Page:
Reply
  2. Charles

    Summited a support ticket 2 weeks ago,still waiting.
    Frontier was excellent ,one could organize favorites from a long list from all over the world.
    A question was answered asap.
    Is not worth the agravation to buy an internet radio.
    My new one was returned.

    Reply
  3. Simon

    When Philips sold their audio division to TPV Technology of Hong Kong they decided to start disconnecting all their Philips Streamium internet radio device’s connections (some which cost up to GBP£900) whenever they were powered off completely, without advising existing customers still using them or even admitting it to their support department to advice this when customers contacted them.

    Again all were programmed to first connect to a Philips server before connecting to TuneIn Radio, for their aggregator’s streams, so they had ultimate control. Through many months of complaints for those who still had these once expensive devices or who’d paid to have them expensively repaired with the official Philips repair agent, they kept silent about the real cause, whilst customers around the world suffered.

    I eventually took al my Philips devices to be recycled but have ended up in the same situation again having now purchased devices using this aggregator! As others have said, the current situation with these devices using a single aggregator leaves them rendered as a doorstop when the said aggregator goes down.

    Also, as others have said, there’s nothing wrong with the medium of internet streaming, as many of us who live in areas of very poor reception, with no DAB or digital TV and rely on expensive satellite subscriptions, the internet’s crystal clear reception is a lifesaver, as is the vast selection of content that then becomes available. The problem, as others have mentioned here, is the business model for aggregators. The situation whereby equipment manufacturers tie customers to a single aggregator with no guaranty of future service and pay them little or nothing is obviously the model causing the problem here.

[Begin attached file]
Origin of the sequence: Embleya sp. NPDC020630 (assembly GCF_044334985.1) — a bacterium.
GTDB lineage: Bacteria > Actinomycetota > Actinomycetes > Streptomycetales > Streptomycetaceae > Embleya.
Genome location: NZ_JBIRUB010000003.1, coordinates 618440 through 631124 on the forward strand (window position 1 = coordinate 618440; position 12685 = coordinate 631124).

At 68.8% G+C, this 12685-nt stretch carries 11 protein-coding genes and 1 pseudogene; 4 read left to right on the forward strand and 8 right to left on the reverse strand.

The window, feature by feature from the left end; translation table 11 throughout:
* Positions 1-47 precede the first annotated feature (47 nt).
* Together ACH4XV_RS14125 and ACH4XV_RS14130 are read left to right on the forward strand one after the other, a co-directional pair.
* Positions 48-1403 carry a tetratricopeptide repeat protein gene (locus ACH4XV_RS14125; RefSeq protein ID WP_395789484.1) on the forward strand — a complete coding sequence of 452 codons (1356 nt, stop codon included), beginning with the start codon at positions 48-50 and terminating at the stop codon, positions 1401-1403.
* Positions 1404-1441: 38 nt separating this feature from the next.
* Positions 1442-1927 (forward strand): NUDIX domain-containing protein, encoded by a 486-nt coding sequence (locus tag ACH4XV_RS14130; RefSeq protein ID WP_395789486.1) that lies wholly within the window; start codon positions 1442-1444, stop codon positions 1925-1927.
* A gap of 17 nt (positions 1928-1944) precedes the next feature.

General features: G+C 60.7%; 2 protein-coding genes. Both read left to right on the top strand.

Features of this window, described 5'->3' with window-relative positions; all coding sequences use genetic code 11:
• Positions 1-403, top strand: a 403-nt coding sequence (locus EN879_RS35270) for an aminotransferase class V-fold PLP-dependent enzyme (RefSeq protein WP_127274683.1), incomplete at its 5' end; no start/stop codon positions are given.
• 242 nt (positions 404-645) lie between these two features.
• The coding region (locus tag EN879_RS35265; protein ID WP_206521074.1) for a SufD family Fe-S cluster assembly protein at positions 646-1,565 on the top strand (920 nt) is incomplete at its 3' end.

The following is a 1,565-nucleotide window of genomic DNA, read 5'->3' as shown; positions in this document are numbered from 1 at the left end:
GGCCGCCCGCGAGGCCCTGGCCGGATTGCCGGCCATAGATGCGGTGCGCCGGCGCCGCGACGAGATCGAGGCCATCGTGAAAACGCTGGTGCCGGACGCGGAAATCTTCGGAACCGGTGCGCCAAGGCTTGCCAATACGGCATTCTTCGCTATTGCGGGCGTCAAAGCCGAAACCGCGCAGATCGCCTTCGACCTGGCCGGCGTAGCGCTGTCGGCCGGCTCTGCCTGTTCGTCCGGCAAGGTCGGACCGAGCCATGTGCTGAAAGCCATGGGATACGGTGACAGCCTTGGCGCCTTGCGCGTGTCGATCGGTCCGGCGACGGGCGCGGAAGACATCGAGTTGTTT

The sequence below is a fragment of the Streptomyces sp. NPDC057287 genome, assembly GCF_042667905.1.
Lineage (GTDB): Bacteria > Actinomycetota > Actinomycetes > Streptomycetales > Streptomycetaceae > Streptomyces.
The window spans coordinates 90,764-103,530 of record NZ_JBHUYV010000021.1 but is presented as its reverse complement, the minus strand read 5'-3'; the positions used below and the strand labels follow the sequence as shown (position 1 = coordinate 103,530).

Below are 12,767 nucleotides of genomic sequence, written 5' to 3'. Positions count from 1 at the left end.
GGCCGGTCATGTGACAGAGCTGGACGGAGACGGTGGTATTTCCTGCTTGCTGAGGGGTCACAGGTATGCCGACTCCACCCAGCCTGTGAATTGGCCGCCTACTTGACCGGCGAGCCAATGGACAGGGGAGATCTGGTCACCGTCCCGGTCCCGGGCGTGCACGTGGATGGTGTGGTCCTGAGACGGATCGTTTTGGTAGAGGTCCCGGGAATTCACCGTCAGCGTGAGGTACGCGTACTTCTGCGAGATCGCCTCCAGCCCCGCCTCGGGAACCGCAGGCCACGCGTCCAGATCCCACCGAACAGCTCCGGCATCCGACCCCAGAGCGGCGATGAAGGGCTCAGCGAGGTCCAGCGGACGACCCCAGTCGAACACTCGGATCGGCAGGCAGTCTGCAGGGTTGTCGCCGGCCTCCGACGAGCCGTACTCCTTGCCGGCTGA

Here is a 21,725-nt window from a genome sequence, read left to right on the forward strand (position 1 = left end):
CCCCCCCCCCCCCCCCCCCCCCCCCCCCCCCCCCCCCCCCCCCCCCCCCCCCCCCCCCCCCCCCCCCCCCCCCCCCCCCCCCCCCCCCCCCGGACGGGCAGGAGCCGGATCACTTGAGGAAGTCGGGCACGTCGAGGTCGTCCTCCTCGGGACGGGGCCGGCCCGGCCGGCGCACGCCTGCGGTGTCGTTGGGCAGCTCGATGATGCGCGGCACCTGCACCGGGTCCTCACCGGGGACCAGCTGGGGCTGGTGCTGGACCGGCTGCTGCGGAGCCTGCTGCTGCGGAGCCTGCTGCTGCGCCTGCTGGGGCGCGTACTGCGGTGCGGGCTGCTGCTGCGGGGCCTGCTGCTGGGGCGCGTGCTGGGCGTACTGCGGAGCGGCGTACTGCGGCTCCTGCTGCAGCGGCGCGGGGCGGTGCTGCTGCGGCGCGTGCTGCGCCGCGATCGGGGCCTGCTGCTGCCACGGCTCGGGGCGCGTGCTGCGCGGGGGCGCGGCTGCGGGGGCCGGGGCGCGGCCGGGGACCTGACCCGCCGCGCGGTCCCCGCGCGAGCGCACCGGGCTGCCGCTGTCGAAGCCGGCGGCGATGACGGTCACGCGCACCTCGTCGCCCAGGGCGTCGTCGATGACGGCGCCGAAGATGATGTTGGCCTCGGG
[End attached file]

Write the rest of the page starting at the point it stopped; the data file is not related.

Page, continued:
If all those affected all wrote to their respective national regulatory bodies to demand action on compliance with standards which protect the consumer and allow for a stable business model, this mess could be eliminated. My letter goes off today to Ofcom here in the UK.

    Reply
  4. Carla

    The ” ticket ” is wordless ,I asked for the settings of my favorite stations in different countries, languages, the answer” yes there is a radio in Beirut, or France, but one has to find it.
    I hope Frontier goes back again, just in case my newer internet radio I returned.

    Reply
  5. Pingback: Aggregation aggravation update: Frontier Silicon working on Favorites and Personal Streams | The SWLing Post

  6. Dogmatix

    Frontier’s support page is now announcing:

    “Based on customer feedback we are working to add Favourites and Personal Streams into the new service. Please bear with us for a few weeks while we develop and test this functionality.”

    Reply
    1. Suffering in Silence

      It has now been 25 days with no access to the subscription stream for which I continue to pay. Please join me in asking Sangean and Auna to refund the purchase price. The internet radios they sold me no longer work as promised in the owner’s manual. Find their customer support portals and make the request. Something has to give soon.

      Reply
      1. Carmen

        I have returned my newer auna ,no point to keep it without service of favorite stations.
        The ticket when they answer is to agree yes there is that radio and not how to set it.